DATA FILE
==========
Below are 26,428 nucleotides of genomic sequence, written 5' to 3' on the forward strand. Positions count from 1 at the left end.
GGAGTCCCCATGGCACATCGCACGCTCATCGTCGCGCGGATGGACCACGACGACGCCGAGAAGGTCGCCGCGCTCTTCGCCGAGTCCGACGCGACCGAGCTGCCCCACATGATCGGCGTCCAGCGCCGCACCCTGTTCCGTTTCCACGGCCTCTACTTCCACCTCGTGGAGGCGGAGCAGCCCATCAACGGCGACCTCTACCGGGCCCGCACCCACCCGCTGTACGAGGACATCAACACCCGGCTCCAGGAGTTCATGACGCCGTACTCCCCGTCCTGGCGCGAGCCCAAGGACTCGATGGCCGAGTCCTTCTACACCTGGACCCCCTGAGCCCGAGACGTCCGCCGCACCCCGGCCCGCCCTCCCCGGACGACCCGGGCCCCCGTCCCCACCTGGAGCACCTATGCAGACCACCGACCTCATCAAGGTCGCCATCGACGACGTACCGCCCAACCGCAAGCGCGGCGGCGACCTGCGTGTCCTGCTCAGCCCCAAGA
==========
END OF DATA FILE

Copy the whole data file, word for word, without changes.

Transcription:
Below are 26,428 nucleotides of genomic sequence, written 5' to 3' on the forward strand. Positions count from 1 at the left end.
GGAGTCCCCATGGCACATCGCACGCTCATCGTCGCGCGGATGGACCACGACGACGCCGAGAAGGTCGCCGCGCTCTTCGCCGAGTCCGACGCGACCGAGCTGCCCCACATGATCGGCGTCCAGCGCCGCACCCTGTTCCGTTTCCACGGCCTCTACTTCCACCTCGTGGAGGCGGAGCAGCCCATCAACGGCGACCTCTACCGGGCCCGCACCCACCCGCTGTACGAGGACATCAACACCCGGCTCCAGGAGTTCATGACGCCGTACTCCCCGTCCTGGCGCGAGCCCAAGGACTCGATGGCCGAGTCCTTCTACACCTGGACCCCCTGAGCCCGAGACGTCCGCCGCACCCCGGCCCGCCCTCCCCGGACGACCCGGGCCCCCGTCCCCACCTGGAGCACCTATGCAGACCACCGACCTCATCAAGGTCGCCATCGACGACGTACCGCCCAACCGCAAGCGCGGCGGCGACCTGCGTGTCCTGCTCAGCCCCAAGA